Daily Process: Alex Cobb Demoted to Triple-A | The Process Report

Daily Process: Alex Cobb Demoted to Triple-A

I felt sympathetic towards Edwin Rodriguez after his Friday night ejection, as it appeared he had a valid point, but his lineup tonight boggled my mind. There are a lot of good things that can arise from batting Dewayne Wise and Emilio Bonifacio one-two in the lineup, and few of them are good for the hitting team. Wise has a .280 on-base percentage since the start of the 2008 season and Bonifacio is around .315. It seems Rodriguez is of the mindset where having speed qualifies one to bat leadoff. All while Hanley Ramirez and his .295 on-base percentage this season bat sixth.

Naturally, Bonifacio reached base, stole second (then advanced to third on an error) and scored on a high chopper to the mound, which may compel Rodriguez to use that lineup configuration again. Say this about the universe: it has a sense of humor.

The offense came out swinging and could have scored more than they did. It’s rare to write that on a night when seven runs are put on the board, but the Marlins outfield caught numerous hard and deep hit liners throughout the night—including balls near or at the warning track from Evan Longoria and B.J. Upton. Really, the entire lineup deserves some praise, but for the sake of brevity I’ll single out Casey Kotchman and Reid Brignac.

Kotchman has looked better at the plate over the last week. I don’t even know if his results are better, but tonight marked the third or fourth time he drove the ball this week, and that’s a huge thing. The fewer groundballs he hits the better. I’m still going to hesitate from buying into the hype, because I’ve been around long enough to recognize even the worst hitters can look competent over short periods of time. Still, if this is the genesis of a skill set shift, then by all means, bring it on.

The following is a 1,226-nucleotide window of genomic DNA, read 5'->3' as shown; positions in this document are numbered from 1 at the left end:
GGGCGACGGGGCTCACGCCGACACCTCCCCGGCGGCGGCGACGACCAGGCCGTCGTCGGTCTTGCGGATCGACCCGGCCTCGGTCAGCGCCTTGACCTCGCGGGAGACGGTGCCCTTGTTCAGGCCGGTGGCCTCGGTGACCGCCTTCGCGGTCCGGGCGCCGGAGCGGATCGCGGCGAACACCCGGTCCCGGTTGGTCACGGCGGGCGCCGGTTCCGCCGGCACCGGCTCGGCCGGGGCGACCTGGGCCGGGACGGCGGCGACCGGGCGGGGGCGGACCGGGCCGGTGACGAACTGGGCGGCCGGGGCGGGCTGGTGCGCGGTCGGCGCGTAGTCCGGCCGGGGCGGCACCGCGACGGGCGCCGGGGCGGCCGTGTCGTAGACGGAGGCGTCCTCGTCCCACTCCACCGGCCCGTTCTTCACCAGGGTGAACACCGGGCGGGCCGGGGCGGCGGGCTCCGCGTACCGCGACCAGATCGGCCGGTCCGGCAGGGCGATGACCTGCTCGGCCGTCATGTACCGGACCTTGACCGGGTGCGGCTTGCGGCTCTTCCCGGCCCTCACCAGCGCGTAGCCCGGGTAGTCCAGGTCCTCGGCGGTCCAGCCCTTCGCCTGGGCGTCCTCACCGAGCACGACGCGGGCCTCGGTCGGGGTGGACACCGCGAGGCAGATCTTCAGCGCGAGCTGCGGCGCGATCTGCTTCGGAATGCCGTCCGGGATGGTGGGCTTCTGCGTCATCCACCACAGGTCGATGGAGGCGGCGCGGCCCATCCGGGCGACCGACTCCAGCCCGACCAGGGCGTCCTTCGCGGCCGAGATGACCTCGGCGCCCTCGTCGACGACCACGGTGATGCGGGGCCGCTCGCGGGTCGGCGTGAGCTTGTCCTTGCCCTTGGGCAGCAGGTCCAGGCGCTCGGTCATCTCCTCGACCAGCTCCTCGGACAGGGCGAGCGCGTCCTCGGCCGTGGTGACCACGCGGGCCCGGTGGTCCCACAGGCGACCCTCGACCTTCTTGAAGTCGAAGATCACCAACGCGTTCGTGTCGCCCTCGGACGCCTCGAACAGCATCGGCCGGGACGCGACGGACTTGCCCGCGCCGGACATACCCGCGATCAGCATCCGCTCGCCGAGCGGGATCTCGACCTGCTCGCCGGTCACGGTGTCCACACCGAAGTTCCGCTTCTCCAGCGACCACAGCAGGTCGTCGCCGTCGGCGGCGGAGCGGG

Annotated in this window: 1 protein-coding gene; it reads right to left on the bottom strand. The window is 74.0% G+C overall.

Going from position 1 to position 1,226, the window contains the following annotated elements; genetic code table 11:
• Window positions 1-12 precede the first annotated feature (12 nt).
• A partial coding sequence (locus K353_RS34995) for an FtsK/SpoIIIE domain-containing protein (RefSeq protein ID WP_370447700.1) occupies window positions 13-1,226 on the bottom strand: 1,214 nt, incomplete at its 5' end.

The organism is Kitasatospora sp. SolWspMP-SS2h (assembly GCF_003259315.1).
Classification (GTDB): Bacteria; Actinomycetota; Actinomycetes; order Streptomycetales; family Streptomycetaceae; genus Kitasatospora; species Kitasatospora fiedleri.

Kotchman’s first at-bat included a liner to right that likely ends up as a double for anyone else. Kotchman but was limited to a single due to Bonifacio’s speed, and his lack of—even as a left-handed batter, Kotchman is painfully slow, which he demonstrated on the next play, as Hanley Ramirez had time to go deep into the whole then fire back to second for a force out. Kotchman’s second hit was more impressive. The pitch was away and Kotchman did not appear to have a firm grip on the bat, but somehow drove it opposite field into the gap for a double. It would be nice to see this Kotchman show up more often, because otherwise he is Ichiro without the qualities that make Ichiro a sustainable force.

As for Brignac, he entered June with four walks, and now has five on the month, including two multi-walk games within the past week. Similar to Kotchman, I’m not going to jump in bed over a small sample size and declare it a skill change or that Brignac is now a disciplined hitter. Ocelots rarely change their fur. Brignac also added a double, so this bears repeating: It would be nice to see this Brignac show up more often, because otherwise he is young Miguel Tejada without the quantities that made young Miguel Tejada a sustainable force. Oh, and Brignac had a few nice defensive plays (including a ridiculous stab on Hanley Ramirez early in the game) and continues to display what folks would call positive leadership qualities on the mound.

Alex Cobb was optioned to Triple-A after the game and it’s a bit of a somber moment. I’ve been a Cobb fan since he proved he could pitch in Double-A (I even predicted him to move up the boards behind an improved changeup), and it’s hard to be disappointed with the first five starts of his major league career. He isn’t going to be an ace, not here, not for any contending team, but the middle-to-back of the rotation should hold a spot for him. Cobb has a future in this league.

Jeff Niemann is back and will start on Monday against the Brewers.

One Comment

  1. piratebb wrote:

    R.J.; The reason Kotchiro looks painfully slow, is because he is playing with an injured ankle. The man is showing his professionalism and determination to stay a MLB player.He knows this may be his last chance as a MLB player.At the prime age of 28, Kotch has come home to the place and manager that recognize the skills of a first round pick. He may not be what you want,but he just might be what the Rays need.

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